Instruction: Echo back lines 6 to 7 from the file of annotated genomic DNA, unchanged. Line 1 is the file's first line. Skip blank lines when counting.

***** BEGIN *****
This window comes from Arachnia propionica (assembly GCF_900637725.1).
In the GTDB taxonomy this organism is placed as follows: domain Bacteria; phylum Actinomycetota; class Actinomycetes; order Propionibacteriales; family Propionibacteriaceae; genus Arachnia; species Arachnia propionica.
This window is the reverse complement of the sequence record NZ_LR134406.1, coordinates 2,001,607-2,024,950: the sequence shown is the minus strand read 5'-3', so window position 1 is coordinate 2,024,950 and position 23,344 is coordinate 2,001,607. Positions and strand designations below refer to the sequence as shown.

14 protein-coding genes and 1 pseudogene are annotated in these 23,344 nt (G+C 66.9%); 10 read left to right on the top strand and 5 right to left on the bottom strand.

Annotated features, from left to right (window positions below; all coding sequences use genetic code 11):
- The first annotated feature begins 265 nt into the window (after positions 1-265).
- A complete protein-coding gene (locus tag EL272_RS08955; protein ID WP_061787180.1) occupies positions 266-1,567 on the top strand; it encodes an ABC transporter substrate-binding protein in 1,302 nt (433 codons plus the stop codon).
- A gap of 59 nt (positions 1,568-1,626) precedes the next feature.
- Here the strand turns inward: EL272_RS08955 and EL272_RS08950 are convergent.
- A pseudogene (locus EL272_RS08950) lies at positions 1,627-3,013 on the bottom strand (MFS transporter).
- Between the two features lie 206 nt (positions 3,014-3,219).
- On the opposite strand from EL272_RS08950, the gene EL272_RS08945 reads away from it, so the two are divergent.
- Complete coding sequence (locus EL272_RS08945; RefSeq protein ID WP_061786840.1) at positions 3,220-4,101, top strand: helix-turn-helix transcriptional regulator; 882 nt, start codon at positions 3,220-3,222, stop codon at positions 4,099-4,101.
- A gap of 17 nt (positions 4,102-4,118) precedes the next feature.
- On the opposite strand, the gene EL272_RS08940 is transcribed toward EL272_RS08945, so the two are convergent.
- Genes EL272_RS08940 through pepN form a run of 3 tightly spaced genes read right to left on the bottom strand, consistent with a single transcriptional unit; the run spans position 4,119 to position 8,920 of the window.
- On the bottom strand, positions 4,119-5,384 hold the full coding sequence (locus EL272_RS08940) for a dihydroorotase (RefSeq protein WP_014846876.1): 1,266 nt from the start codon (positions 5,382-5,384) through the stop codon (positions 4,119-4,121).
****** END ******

- The first annotated feature begins 265 nt into the window (after positions 1-265).
- A complete protein-coding gene (locus tag EL272_RS08955; protein ID WP_061787180.1) occupies positions 266-1,567 on the top strand; it encodes an ABC transporter substrate-binding protein in 1,302 nt (433 codons plus the stop codon).